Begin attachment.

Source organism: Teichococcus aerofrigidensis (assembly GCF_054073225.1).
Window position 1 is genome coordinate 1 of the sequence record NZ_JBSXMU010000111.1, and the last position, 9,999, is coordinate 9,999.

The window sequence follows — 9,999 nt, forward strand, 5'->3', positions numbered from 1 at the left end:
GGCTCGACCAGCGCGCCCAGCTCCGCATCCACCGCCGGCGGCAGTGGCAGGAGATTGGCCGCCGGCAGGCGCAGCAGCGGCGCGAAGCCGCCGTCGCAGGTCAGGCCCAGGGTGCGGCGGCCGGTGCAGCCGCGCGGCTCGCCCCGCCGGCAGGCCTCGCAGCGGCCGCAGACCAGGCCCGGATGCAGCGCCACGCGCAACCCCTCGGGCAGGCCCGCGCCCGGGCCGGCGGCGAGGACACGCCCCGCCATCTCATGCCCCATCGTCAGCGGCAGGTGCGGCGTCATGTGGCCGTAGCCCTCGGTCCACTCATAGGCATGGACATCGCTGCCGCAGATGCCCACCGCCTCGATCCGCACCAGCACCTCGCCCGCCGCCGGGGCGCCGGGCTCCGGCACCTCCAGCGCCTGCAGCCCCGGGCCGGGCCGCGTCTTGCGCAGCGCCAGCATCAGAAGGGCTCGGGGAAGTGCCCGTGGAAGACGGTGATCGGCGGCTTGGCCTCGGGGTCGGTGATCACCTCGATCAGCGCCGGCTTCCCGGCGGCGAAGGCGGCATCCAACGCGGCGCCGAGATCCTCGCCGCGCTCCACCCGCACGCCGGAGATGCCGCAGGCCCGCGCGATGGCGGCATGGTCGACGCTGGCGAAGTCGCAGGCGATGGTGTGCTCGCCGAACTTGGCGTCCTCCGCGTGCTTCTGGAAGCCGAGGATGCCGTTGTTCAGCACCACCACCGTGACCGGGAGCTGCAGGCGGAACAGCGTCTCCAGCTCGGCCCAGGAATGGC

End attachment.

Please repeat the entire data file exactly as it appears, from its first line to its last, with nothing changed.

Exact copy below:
Source organism: Teichococcus aerofrigidensis (assembly GCF_054073225.1).
Window position 1 is genome coordinate 1 of the sequence record NZ_JBSXMU010000111.1, and the last position, 9,999, is coordinate 9,999.

The window sequence follows — 9,999 nt, forward strand, 5'->3', positions numbered from 1 at the left end:
GGCTCGACCAGCGCGCCCAGCTCCGCATCCACCGCCGGCGGCAGTGGCAGGAGATTGGCCGCCGGCAGGCGCAGCAGCGGCGCGAAGCCGCCGTCGCAGGTCAGGCCCAGGGTGCGGCGGCCGGTGCAGCCGCGCGGCTCGCCCCGCCGGCAGGCCTCGCAGCGGCCGCAGACCAGGCCCGGATGCAGCGCCACGCGCAACCCCTCGGGCAGGCCCGCGCCCGGGCCGGCGGCGAGGACACGCCCCGCCATCTCATGCCCCATCGTCAGCGGCAGGTGCGGCGTCATGTGGCCGTAGCCCTCGGTCCACTCATAGGCATGGACATCGCTGCCGCAGATGCCCACCGCCTCGATCCGCACCAGCACCTCGCCCGCCGCCGGGGCGCCGGGCTCCGGCACCTCCAGCGCCTGCAGCCCCGGGCCGGGCCGCGTCTTGCGCAGCGCCAGCATCAGAAGGGCTCGGGGAAGTGCCCGTGGAAGACGGTGATCGGCGGCTTGGCCTCGGGGTCGGTGATCACCTCGATCAGCGCCGGCTTCCCGGCGGCGAAGGCGGCATCCAACGCGGCGCCGAGATCCTCGCCGCGCTCCACCCGCACGCCGGAGATGCCGCAGGCCCGCGCGATGGCGGCATGGTCGACGCTGGCGAAGTCGCAGGCGATGGTGTGCTCGCCGAACTTGGCGTCCTCCGCGTGCTTCTGGAAGCCGAGGATGCCGTTGTTCAGCACCACCACCGTGACCGGGAGCTGCAGGCGGAACAGCGTCTCCAGCTCGGCCCAGGAATGGC